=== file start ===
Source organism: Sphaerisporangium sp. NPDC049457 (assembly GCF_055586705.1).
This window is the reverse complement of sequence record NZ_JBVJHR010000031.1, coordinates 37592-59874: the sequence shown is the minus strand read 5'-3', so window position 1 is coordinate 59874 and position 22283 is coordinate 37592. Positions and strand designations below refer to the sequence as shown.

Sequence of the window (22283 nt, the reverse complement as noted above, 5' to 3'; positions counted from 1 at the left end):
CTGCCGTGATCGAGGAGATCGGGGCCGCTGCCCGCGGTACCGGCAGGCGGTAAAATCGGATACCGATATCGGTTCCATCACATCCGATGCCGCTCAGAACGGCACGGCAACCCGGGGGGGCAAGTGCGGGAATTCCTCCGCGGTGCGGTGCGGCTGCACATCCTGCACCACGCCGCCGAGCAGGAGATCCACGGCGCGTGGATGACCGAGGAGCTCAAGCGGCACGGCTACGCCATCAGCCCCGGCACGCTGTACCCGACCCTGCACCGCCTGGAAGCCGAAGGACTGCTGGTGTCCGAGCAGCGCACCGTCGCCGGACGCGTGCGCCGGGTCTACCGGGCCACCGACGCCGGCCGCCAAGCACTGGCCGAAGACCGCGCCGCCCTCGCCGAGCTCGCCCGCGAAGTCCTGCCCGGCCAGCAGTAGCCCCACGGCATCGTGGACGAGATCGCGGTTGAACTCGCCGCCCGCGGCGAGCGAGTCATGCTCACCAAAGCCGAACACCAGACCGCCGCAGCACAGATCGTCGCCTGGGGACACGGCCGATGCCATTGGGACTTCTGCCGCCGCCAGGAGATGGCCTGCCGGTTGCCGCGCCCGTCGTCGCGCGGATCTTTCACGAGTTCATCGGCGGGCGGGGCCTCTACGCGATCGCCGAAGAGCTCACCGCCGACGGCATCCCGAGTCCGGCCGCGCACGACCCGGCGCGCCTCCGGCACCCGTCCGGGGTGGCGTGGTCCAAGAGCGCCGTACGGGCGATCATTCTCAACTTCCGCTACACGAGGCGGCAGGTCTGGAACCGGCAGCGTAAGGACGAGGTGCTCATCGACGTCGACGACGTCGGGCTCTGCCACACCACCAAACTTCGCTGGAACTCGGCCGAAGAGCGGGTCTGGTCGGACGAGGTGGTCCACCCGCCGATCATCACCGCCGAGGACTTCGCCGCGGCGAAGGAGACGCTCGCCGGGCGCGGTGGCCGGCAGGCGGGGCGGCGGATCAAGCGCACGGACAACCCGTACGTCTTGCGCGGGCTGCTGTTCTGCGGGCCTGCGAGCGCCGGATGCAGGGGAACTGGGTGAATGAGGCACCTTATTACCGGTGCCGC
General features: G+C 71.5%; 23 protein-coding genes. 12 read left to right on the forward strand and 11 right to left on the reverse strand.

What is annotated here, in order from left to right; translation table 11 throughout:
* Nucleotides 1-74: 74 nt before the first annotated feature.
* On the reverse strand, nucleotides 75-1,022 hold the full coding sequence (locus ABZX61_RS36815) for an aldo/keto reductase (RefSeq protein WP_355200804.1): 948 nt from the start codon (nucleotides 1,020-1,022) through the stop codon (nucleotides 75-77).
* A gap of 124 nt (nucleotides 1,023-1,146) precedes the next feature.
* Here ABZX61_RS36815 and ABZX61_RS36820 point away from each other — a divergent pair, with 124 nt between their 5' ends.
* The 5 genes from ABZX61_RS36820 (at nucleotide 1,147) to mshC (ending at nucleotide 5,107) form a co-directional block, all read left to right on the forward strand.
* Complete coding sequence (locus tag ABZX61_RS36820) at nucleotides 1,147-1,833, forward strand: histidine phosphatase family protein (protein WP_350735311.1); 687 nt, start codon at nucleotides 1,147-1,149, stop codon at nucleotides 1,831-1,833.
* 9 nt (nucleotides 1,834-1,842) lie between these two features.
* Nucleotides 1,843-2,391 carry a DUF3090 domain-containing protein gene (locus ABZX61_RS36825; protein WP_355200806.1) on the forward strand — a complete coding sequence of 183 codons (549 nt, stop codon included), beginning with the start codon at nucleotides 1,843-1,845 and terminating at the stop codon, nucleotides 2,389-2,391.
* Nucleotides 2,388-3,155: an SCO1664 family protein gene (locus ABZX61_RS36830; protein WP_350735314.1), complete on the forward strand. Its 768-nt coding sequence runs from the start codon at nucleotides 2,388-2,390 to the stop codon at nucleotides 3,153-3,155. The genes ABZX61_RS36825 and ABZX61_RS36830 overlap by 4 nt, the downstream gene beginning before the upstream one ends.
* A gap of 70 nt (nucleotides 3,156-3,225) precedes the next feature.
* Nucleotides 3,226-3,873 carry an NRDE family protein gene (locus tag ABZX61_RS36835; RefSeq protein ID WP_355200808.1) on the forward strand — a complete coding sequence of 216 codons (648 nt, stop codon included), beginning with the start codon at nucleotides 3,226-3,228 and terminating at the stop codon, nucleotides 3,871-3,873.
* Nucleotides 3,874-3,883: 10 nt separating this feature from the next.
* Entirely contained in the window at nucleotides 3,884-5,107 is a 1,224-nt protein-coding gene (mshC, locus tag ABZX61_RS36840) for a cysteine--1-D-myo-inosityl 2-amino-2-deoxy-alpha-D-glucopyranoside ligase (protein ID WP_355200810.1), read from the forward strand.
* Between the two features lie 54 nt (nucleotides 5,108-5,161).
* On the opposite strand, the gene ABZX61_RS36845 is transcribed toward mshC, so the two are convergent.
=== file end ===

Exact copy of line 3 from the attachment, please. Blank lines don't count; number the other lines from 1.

Sequence of the window (22283 nt, the reverse complement as noted above, 5' to 3'; positions counted from 1 at the left end):